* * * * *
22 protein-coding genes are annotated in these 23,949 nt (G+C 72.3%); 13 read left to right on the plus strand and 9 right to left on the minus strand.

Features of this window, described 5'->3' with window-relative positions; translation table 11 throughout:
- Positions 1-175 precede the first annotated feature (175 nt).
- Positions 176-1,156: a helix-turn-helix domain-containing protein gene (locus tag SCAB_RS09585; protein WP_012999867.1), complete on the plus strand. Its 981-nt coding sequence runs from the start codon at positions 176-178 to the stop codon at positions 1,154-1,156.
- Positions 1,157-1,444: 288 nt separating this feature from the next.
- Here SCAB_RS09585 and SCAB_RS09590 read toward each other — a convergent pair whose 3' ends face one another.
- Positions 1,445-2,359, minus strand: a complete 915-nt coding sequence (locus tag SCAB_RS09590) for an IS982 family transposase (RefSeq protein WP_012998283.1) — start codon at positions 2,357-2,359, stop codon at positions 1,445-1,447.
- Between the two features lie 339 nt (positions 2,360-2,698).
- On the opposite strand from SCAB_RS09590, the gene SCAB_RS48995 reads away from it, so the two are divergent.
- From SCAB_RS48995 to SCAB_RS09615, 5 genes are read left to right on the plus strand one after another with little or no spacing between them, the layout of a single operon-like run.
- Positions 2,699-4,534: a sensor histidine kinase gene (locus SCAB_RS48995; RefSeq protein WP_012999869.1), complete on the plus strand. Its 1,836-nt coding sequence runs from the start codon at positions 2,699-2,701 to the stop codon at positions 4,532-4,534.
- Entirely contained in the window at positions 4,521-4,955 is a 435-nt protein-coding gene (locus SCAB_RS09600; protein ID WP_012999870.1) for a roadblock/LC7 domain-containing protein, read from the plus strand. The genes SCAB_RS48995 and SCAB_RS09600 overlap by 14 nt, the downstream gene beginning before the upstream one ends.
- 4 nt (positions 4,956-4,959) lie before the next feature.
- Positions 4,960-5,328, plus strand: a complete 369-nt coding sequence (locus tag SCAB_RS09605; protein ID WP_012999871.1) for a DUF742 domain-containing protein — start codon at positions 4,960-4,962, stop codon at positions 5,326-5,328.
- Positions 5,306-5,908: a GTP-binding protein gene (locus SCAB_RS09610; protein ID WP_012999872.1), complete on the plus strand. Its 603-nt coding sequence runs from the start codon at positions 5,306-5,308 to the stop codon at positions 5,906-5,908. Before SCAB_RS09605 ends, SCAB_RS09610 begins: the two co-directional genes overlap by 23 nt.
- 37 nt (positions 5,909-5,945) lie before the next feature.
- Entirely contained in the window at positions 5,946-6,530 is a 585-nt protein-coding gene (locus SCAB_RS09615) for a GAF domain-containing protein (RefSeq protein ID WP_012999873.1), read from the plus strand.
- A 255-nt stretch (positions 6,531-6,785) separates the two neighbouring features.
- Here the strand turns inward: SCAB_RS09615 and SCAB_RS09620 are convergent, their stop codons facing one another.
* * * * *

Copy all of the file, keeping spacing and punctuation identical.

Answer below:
22 protein-coding genes are annotated in these 23,949 nt (G+C 72.3%); 13 read left to right on the plus strand and 9 right to left on the minus strand.

Features of this window, described 5'->3' with window-relative positions; translation table 11 throughout:
- Positions 1-175 precede the first annotated feature (175 nt).
- Positions 176-1,156: a helix-turn-helix domain-containing protein gene (locus tag SCAB_RS09585; protein WP_012999867.1), complete on the plus strand. Its 981-nt coding sequence runs from the start codon at positions 176-178 to the stop codon at positions 1,154-1,156.
- Positions 1,157-1,444: 288 nt separating this feature from the next.
- Here SCAB_RS09585 and SCAB_RS09590 read toward each other — a convergent pair whose 3' ends face one another.
- Positions 1,445-2,359, minus strand: a complete 915-nt coding sequence (locus tag SCAB_RS09590) for an IS982 family transposase (RefSeq protein WP_012998283.1) — start codon at positions 2,357-2,359, stop codon at positions 1,445-1,447.
- Between the two features lie 339 nt (positions 2,360-2,698).
- On the opposite strand from SCAB_RS09590, the gene SCAB_RS48995 reads away from it, so the two are divergent.
- From SCAB_RS48995 to SCAB_RS09615, 5 genes are read left to right on the plus strand one after another with little or no spacing between them, the layout of a single operon-like run.
- Positions 2,699-4,534: a sensor histidine kinase gene (locus SCAB_RS48995; RefSeq protein WP_012999869.1), complete on the plus strand. Its 1,836-nt coding sequence runs from the start codon at positions 2,699-2,701 to the stop codon at positions 4,532-4,534.
- Entirely contained in the window at positions 4,521-4,955 is a 435-nt protein-coding gene (locus SCAB_RS09600; protein ID WP_012999870.1) for a roadblock/LC7 domain-containing protein, read from the plus strand. The genes SCAB_RS48995 and SCAB_RS09600 overlap by 14 nt, the downstream gene beginning before the upstream one ends.
- 4 nt (positions 4,956-4,959) lie before the next feature.
- Positions 4,960-5,328, plus strand: a complete 369-nt coding sequence (locus tag SCAB_RS09605; protein ID WP_012999871.1) for a DUF742 domain-containing protein — start codon at positions 4,960-4,962, stop codon at positions 5,326-5,328.
- Positions 5,306-5,908: a GTP-binding protein gene (locus SCAB_RS09610; protein ID WP_012999872.1), complete on the plus strand. Its 603-nt coding sequence runs from the start codon at positions 5,306-5,308 to the stop codon at positions 5,906-5,908. Before SCAB_RS09605 ends, SCAB_RS09610 begins: the two co-directional genes overlap by 23 nt.
- 37 nt (positions 5,909-5,945) lie before the next feature.
- Entirely contained in the window at positions 5,946-6,530 is a 585-nt protein-coding gene (locus SCAB_RS09615) for a GAF domain-containing protein (RefSeq protein ID WP_012999873.1), read from the plus strand.
- A 255-nt stretch (positions 6,531-6,785) separates the two neighbouring features.
- Here the strand turns inward: SCAB_RS09615 and SCAB_RS09620 are convergent, their stop codons facing one another.